3 tips to be successful independent IT contractor

October 20, 2014

Demand for talent in the IT field has grown at such a fast pace that in many geographic locations there is not enough of a supply of workers to fill all of the available positions. In some instances, if an IT department is facing a specific problem that is outside the expertise of its existing staff, it will bring in a skilled contractor to fill in the knowledge gap on a temporary basis.

Network World reported that in all fields, the hiring rate for contract workers has gone up. The number of contract workers is expected to reach 40 million in 2019, up from 30 million today.

Contract work, in addition to being abundant, is also lucrative. Even if you already have a full time IT position, you can take advantage of the need for skilled workers and contract on the side. Or, if you would rather eschew permanent work altogether, the same opportunities are available and a lucrative career can be built off multiple temporary or part-time positions. Here are some tips for being a great IT contractor.

Be prepared for administrative work
While being a contractor can give you a lot of freedom and flexibility in your career, CWJobs wrote that it can bring a lot of headaches when it comes time for tax season or chasing down invoices. Make sure you have a process for dealing with these or it can quickly overwhelm you.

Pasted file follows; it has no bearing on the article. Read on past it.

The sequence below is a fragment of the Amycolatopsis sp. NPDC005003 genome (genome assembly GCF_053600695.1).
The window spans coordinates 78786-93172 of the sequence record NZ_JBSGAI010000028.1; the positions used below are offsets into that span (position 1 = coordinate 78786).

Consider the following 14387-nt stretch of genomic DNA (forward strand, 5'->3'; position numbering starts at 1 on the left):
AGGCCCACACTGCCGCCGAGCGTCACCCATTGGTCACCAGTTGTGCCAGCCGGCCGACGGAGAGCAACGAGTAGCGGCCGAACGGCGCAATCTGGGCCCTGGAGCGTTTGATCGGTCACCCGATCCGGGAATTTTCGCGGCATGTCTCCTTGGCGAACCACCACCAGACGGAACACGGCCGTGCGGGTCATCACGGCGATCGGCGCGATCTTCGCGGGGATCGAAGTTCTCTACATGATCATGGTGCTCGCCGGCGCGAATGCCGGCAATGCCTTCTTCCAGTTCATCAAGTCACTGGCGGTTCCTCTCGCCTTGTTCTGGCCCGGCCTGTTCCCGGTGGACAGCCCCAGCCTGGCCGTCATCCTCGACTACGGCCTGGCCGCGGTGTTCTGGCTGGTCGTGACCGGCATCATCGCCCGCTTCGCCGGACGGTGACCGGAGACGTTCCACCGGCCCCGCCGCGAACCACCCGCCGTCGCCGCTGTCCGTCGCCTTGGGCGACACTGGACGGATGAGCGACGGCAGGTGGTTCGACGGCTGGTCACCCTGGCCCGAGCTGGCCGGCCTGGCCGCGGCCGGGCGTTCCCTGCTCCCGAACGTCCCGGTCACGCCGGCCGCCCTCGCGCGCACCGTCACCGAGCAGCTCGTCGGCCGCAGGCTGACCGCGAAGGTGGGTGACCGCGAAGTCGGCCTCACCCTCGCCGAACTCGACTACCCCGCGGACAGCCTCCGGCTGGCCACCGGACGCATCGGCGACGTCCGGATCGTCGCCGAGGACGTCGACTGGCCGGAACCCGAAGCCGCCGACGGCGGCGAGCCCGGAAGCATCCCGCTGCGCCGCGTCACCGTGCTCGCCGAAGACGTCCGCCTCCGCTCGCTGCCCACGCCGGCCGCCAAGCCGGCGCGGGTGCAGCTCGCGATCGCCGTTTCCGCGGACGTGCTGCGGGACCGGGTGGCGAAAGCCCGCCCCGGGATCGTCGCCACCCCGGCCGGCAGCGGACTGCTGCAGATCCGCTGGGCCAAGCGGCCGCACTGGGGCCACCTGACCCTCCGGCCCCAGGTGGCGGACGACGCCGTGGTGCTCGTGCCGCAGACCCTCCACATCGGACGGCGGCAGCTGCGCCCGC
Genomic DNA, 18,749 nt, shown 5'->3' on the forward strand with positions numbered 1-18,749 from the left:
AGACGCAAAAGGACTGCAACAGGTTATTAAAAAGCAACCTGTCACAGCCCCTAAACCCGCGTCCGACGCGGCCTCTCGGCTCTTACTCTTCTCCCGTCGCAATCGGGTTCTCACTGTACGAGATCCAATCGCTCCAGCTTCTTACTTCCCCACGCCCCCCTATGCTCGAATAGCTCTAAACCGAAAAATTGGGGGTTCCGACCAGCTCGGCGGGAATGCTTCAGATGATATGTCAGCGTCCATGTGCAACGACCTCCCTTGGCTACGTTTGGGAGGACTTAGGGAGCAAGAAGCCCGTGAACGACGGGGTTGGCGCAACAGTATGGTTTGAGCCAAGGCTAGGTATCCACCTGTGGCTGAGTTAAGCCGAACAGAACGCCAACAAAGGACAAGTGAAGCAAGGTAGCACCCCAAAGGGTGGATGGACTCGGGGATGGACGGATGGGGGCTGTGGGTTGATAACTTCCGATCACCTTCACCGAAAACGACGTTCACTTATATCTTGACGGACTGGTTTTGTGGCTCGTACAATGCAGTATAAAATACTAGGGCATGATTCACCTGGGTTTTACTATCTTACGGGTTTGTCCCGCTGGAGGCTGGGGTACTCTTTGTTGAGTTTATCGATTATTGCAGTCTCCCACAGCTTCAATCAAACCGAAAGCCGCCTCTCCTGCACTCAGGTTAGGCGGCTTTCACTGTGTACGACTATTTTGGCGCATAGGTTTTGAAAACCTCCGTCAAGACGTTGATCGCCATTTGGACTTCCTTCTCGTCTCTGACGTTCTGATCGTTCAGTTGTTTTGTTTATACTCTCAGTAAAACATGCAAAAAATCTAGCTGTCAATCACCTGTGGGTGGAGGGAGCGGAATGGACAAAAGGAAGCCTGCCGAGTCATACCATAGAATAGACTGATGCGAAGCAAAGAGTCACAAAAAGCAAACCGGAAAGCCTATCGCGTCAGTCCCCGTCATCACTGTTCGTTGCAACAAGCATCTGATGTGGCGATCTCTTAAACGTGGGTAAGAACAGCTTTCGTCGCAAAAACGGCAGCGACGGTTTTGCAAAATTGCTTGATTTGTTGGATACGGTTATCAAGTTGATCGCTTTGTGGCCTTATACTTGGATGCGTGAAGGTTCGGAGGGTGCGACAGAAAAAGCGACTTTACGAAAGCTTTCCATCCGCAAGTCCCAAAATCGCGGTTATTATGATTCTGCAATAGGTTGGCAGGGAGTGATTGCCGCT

Have a core competency or niche
Companies will often hire a contractor to fill in a gap that their IT department can't easily cover. As Network World noted, if you have a core skill that is somewhat rare, you could be the missing piece in a big project that will pay you well for your talent. Don't fall for being a generalist – having a skill that few people can match on top of your general IT knowledge will be what makes you marketable to potential clients. 

Be professional at all times – your network is everything
One major trait that the most successful independent contractors have in common is that they are masterful networkers. They know that every contact can lead to more work for them, and they act accordingly. They offer their expertise to a wide variety of people, behave in a most professional manner and continually follow up, looking for leads. Your online and offline social networks will be your lifeline as you move into independent contracting work.